Rory O'Neill/Panti: The drag doyenne who’s the queen of the scene
She can hold an audience in the palm of her hand, or round up a crowd with a click of her well-manicured fingers – so how did Rory O’Neill go from being a small-town boy in Co Mayo to becoming Panti, the grande dame of Dublin’s gay scene
Pandora Panti Bliss
Pandora Panti Bliss
Rehearsal spaces aren’t very fabulous. Upstairs in a building on Marlborough Place in Dublin, next door to Barney’s Amusements and a glance away from the Abbey in an area busy with daytime drug dealers, All Dolled Up Restitched is undergoing a read-through, with Jennifer Jennings and Phillip McMahon, of the company Thisispopbaby, at the helm. Rory O’Neill arrives, makes a cup of tea, brushes the crumbs of a croissant away, and sits at a table with a clutch of Abbey staff. He settles into one of the first lines of the script: “Let me start by asking you a question. What are you looking at? Or at least why are you looking at me?”
These are Pandora Panti Bliss’s words. This is not just the alter ego of O’Neill, but a constantly overlapping identity that has become something of a spaghetti junction of drag, performance, personality and brand over 20 years. There is, of course, an aesthetic distinction between Panti and Rory. Panti is a towering presence of strategically padded glamour and over the top yet impeccable make-up. She is cutting, wry, a cross between a wayward head mistress and a tipsy Hollywood legend who has seen it all. O’Neill is a little more standoffish, calm, sweet and intelligent, handsome with a hint of Platoon-era Willem Dafoe. With both, the voice is utterly distinctive, a theatrical drawl with a frequency of its own.
For more than two decades, Panti has been a woman in progress, leaving a tumultuous wave of creativity in her wake: the Alternative Miss Ireland, the influential clubs GAG, Powderbubble and HAM, a drag queen who can run with the best of them internationally, countless shows, and eventually a HQ at Pantibar on Capel Street, a gay bar that shuns the commercialism of super- pubs.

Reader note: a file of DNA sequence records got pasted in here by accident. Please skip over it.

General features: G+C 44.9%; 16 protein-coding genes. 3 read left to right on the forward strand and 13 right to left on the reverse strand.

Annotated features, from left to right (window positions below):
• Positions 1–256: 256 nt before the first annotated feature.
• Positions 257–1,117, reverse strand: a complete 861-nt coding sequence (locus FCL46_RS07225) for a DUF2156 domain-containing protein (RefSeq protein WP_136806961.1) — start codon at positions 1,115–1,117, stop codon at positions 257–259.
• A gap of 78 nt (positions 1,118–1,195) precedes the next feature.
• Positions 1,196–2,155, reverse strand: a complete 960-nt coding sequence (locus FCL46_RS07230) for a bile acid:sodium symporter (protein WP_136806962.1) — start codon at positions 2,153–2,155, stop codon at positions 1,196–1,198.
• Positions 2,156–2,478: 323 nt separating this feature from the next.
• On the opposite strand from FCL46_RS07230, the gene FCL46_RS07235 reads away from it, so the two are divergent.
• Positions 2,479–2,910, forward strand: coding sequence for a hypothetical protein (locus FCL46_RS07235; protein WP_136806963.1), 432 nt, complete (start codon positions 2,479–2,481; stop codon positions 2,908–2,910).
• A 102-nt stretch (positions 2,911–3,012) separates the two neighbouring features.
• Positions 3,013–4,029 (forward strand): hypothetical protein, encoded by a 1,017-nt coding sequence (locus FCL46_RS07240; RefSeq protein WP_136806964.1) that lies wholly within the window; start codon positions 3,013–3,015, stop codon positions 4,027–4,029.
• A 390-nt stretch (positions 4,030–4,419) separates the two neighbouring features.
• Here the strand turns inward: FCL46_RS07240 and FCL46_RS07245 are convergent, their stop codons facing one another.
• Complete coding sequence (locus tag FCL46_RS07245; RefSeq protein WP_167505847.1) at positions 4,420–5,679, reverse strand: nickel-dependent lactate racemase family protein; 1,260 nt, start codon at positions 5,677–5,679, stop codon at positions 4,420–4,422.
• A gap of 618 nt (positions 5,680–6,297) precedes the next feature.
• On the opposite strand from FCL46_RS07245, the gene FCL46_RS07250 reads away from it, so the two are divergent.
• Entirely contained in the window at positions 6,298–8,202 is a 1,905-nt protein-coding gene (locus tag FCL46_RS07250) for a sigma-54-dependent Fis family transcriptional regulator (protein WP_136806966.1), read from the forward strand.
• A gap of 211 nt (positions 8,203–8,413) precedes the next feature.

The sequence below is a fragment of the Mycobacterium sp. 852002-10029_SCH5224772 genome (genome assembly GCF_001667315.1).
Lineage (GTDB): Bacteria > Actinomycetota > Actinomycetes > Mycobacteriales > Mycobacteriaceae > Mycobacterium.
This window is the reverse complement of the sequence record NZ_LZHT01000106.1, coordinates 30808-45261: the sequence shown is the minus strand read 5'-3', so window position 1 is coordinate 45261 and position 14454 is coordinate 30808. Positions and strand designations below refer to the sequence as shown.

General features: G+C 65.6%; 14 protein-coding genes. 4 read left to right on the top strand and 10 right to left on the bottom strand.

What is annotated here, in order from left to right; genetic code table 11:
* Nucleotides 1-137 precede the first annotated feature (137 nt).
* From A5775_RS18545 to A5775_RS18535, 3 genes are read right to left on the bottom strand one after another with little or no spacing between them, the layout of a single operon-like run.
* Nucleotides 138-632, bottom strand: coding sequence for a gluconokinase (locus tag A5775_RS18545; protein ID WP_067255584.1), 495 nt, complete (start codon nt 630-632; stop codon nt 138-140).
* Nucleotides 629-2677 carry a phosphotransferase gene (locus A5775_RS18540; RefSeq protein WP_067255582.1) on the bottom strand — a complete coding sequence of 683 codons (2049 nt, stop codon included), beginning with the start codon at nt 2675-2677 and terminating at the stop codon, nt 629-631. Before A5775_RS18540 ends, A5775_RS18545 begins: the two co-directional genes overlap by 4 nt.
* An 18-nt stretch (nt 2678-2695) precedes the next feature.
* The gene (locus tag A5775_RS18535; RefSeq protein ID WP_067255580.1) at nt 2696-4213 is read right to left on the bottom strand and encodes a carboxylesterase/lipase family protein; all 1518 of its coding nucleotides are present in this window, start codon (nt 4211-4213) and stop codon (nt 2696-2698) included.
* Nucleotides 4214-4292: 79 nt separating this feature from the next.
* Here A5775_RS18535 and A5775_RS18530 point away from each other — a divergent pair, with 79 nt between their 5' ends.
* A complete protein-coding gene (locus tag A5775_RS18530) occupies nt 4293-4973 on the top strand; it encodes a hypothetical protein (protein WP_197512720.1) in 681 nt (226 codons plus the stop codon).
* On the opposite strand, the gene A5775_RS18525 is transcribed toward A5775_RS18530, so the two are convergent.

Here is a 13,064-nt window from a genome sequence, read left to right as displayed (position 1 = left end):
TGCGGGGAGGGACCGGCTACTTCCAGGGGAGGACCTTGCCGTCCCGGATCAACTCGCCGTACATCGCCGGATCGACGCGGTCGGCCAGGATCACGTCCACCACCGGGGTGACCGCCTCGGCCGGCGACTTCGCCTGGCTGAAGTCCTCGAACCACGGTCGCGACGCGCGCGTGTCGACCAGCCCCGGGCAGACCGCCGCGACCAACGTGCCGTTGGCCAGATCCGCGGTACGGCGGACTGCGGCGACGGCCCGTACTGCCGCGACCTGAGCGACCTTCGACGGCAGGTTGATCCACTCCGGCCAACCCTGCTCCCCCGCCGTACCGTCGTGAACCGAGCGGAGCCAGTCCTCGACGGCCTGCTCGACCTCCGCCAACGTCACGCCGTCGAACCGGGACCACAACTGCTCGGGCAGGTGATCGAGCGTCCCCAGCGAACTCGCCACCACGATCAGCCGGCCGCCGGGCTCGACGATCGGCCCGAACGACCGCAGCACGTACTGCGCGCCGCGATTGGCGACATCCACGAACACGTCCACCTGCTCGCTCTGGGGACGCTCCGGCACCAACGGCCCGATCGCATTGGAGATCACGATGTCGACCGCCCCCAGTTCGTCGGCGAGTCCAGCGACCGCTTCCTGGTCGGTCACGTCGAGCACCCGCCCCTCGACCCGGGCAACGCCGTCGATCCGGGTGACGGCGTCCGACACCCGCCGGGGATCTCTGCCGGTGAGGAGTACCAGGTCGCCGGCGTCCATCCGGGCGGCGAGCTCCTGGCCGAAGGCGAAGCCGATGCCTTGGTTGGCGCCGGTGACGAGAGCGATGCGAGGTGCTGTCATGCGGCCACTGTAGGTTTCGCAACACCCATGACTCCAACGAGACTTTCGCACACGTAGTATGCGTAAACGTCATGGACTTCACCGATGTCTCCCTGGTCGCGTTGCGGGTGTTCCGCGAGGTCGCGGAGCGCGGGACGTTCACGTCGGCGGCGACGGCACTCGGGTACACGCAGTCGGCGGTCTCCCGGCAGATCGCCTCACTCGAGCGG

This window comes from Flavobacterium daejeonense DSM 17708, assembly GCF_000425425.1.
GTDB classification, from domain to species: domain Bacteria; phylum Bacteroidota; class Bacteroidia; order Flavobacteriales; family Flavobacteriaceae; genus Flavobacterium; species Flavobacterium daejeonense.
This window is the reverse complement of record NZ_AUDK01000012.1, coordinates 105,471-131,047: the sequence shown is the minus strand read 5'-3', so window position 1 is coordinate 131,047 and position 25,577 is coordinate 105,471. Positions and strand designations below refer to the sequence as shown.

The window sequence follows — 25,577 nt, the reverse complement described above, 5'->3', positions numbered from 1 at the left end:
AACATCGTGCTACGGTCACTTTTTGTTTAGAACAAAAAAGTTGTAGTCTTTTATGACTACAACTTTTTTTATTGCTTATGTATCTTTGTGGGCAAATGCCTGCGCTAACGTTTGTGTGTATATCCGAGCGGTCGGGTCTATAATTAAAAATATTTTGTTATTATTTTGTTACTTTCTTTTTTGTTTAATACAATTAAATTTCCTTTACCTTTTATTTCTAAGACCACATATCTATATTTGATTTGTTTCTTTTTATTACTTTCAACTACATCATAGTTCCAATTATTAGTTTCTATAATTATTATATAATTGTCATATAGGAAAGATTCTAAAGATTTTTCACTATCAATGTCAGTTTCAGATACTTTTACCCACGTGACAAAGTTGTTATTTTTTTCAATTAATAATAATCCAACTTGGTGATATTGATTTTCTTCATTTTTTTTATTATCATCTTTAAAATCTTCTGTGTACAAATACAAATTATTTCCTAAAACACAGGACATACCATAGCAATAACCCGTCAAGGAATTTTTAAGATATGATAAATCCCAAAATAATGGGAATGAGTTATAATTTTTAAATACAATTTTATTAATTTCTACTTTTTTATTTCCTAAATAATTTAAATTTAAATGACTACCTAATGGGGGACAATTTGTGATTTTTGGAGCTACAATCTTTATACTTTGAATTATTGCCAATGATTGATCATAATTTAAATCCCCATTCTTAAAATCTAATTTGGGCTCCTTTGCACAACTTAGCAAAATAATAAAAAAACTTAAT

When Panti or O’Neill talks, the gay scene listens. All Dolled Up Restitched is a flip book of a story that shouldn’t seem universal yet feels utterly so: a small-town boy from Ballinrobe, Co Mayo rejects Catholicism, goes to art school, immerses himself in the burgeoning gay clubland of London, ends up in Tokyo, and then returns to Dublin to blaze another trail.
In Panti’s dressing room at Pantibar on Capel Street in Dublin, elaborate frocks line the walls and O’Neill smokes in front of lightbulb-framed mirrors. His dog, Penny, plays on the floor. O’Neill thought he would end up as an illustrator or artist while doodling as a child: “It was very gay and camp, drawing Hollywood glamour-style, what might look like fashion illustrations, cartoonised women. Looking back now I think ‘God, I was such a gay kid.’” But performing was not yet on the cards; instead he went to art college in Dún Laoghaire.
The summer before his final year of art school, O’Neill moved to London. There he met Leigh Bowery, the legendary performance artist who became a lightning rod for everyone from Alexander McQueen to David LaChapelle, his look ripped off a million times by club kids everywhere. O’Neill worked at a fish restaurant beside Drury Lane; he remembers spotting Princess Diana attending the premiere of Miss Saigon. When the restaurant was quiet, the manager, “this big flamer with long hair”, spent hours reciting old movies, “the real classic gay stuff that younger gays don’t care about anymore: Joan Crawford, Bette Davis, the absolute classics.”